Invasive alien freshwater jellyfish Craspedacusta sowerbii spotted in Upper Sûre Lake

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At the beginning of September 2020, freshwater jellyfish were spotted in the Upper Sûre Lake. Photographs of this jellyfish were sent by divers from the CGDIS Frogmen Group to the Water Management Administration (AGE) and the Nature and Forestry Administration (ANF). This observation made it possible to confirm the presence of the Craspedacusta sowerbii jellyfish in the Upper Sûre Lake.

Craspedacusta sowerbyi by OpenCageIt is true that the term “jellyfish” is reminiscent of marine species with a stinging nature, which can trigger painful skin reactions, similar to a burn, on direct contact with the animal. The freshwater jellyfish, on the other hand, is a harmless relative. Although it belongs to the group of cnidarians, it is completely harmless to humans.

Originally from Asia, the freshwater jellyfish has spread to other parts of the world mainly due to the introduction of aquatic plants and fish. This invasive alien species is no larger than 25 mm in diameter and prefers calm, stagnant waters that warm up considerably in summer.

As this jellyfish requires temperatures often above 20°C over a long period of time, its appearance takes place from July to October with a peak observed from the end of August to the beginning of September.

It should also be noted that these jellyfish prefer clean water. In the evening, they often come to the surface of the water and can be observed there. They can also be admired when diving at greater depths during the day. These jellyfish have also been reported in other surrounding areas. It is very likely that their proliferation will continue as the climate warms.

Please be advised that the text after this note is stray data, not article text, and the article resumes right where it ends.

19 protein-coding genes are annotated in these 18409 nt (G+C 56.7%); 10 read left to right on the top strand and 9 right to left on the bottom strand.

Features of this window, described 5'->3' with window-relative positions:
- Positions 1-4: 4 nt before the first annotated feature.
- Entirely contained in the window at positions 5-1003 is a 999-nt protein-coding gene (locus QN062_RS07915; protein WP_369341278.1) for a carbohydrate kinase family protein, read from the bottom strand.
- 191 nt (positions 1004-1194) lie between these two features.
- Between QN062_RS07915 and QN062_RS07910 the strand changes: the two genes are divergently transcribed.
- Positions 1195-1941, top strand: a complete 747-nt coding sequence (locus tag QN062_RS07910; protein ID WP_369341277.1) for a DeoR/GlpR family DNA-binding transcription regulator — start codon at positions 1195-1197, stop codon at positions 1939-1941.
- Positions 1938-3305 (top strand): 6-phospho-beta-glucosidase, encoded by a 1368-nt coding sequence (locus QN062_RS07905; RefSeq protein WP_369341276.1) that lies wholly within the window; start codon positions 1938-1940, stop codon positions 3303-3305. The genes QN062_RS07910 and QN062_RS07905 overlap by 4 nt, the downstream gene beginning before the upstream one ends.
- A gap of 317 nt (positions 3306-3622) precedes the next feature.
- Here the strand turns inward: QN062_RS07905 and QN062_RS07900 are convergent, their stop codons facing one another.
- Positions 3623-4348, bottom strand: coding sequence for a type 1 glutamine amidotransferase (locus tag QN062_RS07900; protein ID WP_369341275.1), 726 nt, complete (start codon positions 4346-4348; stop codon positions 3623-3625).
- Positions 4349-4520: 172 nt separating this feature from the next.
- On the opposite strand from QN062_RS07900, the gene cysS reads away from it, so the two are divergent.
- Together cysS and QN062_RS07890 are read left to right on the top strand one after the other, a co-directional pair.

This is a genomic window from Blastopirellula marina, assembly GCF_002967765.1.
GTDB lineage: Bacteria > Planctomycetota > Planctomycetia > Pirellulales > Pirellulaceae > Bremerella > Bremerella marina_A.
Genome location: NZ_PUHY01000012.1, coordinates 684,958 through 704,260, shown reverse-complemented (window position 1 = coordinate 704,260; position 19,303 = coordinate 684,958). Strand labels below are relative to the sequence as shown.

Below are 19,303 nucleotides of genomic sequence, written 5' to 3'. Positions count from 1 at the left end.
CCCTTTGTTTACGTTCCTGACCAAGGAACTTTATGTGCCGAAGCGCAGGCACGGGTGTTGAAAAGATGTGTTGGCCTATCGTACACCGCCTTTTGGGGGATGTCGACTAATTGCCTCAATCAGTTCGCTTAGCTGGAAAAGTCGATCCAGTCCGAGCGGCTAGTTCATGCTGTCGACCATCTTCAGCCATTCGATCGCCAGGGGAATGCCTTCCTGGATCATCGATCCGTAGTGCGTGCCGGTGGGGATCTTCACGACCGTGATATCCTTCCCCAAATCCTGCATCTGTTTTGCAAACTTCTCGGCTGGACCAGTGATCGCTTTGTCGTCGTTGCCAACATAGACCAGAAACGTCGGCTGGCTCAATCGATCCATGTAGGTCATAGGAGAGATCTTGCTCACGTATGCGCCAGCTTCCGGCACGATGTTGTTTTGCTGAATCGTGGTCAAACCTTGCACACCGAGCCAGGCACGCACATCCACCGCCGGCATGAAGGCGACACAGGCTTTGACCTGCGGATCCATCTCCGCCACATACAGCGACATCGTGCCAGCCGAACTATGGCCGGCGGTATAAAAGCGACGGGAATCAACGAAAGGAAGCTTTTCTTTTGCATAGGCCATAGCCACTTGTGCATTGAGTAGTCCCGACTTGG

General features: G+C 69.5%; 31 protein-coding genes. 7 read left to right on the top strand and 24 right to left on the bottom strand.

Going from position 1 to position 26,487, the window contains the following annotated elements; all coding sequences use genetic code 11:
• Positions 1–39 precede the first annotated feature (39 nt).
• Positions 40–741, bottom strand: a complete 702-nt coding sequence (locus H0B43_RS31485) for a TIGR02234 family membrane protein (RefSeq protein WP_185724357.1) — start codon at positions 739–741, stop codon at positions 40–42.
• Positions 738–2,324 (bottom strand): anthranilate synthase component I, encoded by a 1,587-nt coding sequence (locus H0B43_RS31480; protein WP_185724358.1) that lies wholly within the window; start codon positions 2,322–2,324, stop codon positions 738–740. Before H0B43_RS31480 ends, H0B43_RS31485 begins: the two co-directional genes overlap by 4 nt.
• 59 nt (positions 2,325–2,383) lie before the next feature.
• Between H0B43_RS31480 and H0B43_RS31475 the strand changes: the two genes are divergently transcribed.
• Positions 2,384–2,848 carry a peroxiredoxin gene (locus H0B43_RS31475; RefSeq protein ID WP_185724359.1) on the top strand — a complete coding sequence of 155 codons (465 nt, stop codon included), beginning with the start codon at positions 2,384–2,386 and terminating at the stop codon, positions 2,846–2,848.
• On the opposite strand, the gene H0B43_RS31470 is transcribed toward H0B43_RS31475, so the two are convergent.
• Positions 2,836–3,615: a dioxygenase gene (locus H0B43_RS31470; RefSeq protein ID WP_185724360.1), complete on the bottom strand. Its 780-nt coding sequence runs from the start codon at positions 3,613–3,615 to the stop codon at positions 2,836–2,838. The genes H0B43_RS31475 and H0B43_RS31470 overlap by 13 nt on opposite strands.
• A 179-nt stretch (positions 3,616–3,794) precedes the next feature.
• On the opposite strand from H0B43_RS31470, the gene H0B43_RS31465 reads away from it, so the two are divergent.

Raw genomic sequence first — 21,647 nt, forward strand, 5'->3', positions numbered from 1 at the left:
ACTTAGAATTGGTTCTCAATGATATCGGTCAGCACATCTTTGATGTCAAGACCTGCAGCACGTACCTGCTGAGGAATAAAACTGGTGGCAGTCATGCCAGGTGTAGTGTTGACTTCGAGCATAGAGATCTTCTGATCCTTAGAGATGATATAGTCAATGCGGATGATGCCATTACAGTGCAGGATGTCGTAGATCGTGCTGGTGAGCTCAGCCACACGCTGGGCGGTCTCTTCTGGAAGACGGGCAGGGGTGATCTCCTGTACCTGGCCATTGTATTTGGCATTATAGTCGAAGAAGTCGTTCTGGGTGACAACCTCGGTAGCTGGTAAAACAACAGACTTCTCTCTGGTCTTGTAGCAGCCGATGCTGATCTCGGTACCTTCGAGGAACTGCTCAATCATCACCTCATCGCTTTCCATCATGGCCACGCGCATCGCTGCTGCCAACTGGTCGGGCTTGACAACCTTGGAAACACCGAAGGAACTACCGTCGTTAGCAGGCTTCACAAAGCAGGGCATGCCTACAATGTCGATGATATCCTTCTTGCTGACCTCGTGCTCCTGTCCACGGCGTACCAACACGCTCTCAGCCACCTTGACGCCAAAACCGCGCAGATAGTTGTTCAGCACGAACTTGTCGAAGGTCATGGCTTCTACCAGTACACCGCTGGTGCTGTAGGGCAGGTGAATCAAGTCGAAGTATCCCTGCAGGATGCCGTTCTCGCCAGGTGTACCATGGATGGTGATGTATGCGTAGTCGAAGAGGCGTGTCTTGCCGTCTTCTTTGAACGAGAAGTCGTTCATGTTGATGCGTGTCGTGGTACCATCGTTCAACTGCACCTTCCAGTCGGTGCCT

The problem of the appearance of blue-green algae (cyanobacteria), which is a real concern in many respects for the Upper Sûre Lake, is a phenomenon totally independent of the appearance of the freshwater jellyfish observed and described in this press release.

If you spot any jellyfish, you can report them at the following address: .

Original of the press release by the Nature and Forestry Administration / Water Management Administration

In 1974, the polyp of Craspedacusta sowerbii had already been discovered in Luxembourg by biologist Jacques Dahm, in the river Sûre near Wasserbillig (Dahm 1974):

Dahm, J., 1974. Die Hydrozoen Luxemburgs. Eine Bestandsaufnahme und Beschreibung der in Luxemburg lebenden Hydrozoen. Luxembourg. Mém. sci. asp.-prof. 232 p.

 Page content last updated on 2020-10-13. Last proofread by Caroline Grounds on 2020-09-30.